Trans Kalahari quintet mesmerises jazz lovers

Trans Kalahari Quintet perfoming at the Pavilion restaurent
Trans Kalahari Quintet perfoming at the Pavilion restaurent

Thursday evening turned out to be a refreshing one with sweet and soothing jazz at the Pavilion Restaurant, situated at Fairgrounds. Trans Kalahari Quintet entertained the audience with their beautiful melodies from their latest album Back to Basis.

Trans Kalahari Quintet is a local band comprised of some of the country’s celebrated instrument players who have and continue to provide the backing services to most of the local top contemporary music artists.

Musicians who have been backed by the band include legends Ndingo Johwa and Banjo Mosele as well as upcoming young talents such as Nnunu Ramogotsi and Samantha Mogwe. The band comprises of Arthur Makhwenkwe Mengwe on the drums, renowned pianist Lekofhi Sejeso, Brian Nyakurukwa on the bass guitar, Zacharia Zakes Gwaze who plays the lead guitar and Matt Dasco, an American native who plays the tenor saxophone.

The group thrilled jazz lovers with songs from their debut album titled Reteng. The album was recorded in 2011, but unfortunately one of the members Elliot Morgan passed on before the launch.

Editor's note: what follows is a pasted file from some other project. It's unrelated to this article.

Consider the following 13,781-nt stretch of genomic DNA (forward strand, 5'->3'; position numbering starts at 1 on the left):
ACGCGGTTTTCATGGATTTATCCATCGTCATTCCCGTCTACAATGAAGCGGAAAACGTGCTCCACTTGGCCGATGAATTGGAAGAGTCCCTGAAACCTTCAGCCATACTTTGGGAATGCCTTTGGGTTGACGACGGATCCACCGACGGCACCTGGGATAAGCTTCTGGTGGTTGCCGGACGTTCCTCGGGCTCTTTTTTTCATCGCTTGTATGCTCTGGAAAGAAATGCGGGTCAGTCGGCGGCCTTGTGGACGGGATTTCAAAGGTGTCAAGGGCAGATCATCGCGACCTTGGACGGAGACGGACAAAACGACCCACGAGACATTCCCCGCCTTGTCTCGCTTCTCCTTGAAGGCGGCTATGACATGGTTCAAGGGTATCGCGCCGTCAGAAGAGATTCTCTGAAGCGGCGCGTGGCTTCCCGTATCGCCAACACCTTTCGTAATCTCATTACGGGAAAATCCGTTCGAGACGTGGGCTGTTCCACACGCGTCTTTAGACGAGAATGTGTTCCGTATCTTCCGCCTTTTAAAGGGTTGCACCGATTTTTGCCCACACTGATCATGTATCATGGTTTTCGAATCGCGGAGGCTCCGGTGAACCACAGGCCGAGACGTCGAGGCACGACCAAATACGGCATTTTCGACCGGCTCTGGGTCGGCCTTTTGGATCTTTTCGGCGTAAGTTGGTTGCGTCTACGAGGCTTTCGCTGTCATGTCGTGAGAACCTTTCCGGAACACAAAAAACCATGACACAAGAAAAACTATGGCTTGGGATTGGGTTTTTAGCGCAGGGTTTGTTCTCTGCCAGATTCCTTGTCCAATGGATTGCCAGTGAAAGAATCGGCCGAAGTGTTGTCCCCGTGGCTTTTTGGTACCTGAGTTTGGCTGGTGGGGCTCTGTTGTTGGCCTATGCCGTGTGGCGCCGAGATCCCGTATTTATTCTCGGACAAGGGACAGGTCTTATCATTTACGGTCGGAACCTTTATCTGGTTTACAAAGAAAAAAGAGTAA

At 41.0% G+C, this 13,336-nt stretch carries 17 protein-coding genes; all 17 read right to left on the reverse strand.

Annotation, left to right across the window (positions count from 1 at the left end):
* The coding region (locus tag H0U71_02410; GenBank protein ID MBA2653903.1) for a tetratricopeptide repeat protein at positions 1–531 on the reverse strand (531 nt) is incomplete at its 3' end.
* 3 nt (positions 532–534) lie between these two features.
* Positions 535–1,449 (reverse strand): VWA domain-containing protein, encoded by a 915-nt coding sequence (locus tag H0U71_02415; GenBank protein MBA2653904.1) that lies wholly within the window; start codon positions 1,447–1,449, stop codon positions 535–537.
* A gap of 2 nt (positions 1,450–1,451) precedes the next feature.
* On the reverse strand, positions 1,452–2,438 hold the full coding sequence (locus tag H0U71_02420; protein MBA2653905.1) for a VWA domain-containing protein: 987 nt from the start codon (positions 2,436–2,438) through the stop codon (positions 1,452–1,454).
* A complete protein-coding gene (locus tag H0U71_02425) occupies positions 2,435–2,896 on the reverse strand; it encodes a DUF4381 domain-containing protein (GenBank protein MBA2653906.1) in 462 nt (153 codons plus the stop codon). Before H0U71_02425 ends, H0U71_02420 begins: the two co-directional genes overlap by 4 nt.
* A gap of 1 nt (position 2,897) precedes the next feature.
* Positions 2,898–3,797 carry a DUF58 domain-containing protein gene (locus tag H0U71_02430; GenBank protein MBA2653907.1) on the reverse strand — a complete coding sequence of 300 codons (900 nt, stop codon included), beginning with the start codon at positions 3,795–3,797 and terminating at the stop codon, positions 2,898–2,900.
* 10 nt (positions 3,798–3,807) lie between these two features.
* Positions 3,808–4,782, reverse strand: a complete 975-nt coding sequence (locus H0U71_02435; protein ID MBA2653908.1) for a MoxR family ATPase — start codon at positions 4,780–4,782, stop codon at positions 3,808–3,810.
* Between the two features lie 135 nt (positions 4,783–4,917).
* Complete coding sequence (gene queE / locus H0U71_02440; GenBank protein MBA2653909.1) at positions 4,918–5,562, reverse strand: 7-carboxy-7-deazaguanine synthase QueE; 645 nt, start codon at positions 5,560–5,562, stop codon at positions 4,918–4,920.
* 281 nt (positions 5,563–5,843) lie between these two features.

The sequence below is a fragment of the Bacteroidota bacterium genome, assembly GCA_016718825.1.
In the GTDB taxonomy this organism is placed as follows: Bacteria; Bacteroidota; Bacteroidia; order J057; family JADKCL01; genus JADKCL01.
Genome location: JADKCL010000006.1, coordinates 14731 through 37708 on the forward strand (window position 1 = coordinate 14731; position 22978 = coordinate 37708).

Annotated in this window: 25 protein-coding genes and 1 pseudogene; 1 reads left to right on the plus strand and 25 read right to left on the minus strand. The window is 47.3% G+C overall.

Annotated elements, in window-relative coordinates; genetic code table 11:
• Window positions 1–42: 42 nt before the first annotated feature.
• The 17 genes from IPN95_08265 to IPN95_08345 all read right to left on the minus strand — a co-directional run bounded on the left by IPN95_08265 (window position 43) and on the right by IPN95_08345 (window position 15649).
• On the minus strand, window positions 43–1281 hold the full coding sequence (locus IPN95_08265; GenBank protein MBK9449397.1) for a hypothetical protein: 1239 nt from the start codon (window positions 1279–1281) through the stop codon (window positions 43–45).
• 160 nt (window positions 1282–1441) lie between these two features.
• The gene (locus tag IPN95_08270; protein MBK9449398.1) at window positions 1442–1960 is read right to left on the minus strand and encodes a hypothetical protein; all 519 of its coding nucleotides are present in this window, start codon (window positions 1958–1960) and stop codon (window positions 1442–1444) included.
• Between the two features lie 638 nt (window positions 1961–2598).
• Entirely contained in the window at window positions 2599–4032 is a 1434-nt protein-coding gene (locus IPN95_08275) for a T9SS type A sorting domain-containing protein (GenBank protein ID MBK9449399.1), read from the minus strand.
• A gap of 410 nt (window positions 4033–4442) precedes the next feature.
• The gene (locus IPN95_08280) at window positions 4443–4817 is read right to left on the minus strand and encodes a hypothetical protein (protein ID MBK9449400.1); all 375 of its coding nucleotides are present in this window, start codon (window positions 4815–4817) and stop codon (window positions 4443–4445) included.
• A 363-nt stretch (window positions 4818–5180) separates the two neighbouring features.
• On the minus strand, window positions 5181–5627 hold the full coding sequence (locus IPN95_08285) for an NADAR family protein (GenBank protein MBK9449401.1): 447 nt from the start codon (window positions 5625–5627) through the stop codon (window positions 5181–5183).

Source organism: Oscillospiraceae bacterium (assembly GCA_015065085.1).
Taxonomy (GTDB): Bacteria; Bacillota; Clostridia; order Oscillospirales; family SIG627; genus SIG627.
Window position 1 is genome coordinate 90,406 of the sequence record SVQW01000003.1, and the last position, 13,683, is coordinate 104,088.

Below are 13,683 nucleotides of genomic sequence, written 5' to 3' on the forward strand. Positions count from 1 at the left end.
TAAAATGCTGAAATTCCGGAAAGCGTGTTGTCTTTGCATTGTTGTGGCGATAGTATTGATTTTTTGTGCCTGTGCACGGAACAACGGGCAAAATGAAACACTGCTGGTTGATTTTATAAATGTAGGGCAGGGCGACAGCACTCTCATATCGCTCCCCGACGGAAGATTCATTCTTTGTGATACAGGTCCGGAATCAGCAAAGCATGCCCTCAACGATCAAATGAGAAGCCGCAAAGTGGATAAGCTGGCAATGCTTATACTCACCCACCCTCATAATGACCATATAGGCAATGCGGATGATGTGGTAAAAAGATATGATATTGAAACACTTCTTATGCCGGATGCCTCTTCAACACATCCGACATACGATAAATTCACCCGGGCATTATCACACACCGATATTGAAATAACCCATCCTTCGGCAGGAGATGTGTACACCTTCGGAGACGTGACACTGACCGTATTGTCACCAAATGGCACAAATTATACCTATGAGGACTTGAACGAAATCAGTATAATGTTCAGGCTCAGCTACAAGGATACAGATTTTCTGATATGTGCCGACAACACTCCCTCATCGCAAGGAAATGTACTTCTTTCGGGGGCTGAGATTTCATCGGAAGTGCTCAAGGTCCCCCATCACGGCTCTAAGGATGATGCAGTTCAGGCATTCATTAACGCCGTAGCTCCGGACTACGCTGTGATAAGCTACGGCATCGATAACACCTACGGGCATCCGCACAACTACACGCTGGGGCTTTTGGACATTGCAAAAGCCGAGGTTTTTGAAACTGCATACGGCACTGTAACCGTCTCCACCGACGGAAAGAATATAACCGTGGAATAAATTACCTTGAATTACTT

The band later recorded its second album titled Back to Basics, which has a laid back and mature jazz feel.

Dasco said jazz lovers in the country who were familiar with the band members and their exploits have long anticipated this project. Jazz maestro, Magic Diau worked his magic and managed to get the audience to leave their chairs and start dancing.

Diau’s magical performance brought more life to the restaurant.

Ikalanga jazz maestro Ndingo Johwa kept the audience on their feet with his music.  Banjo Mosele also gave a good performance, which left revelers asking for more.

Editor's Comment
What about employees in private sector?

How can this be achieved when there already is little care about the working conditions of those within the private sector employ?For a long time, private sector employees have been neglected by their employers, not because they cannot do better to care for them, but because they take advantage of government's laxity when it comes to protecting and advocating for public sector employees, giving the cue to employers within the private sector...

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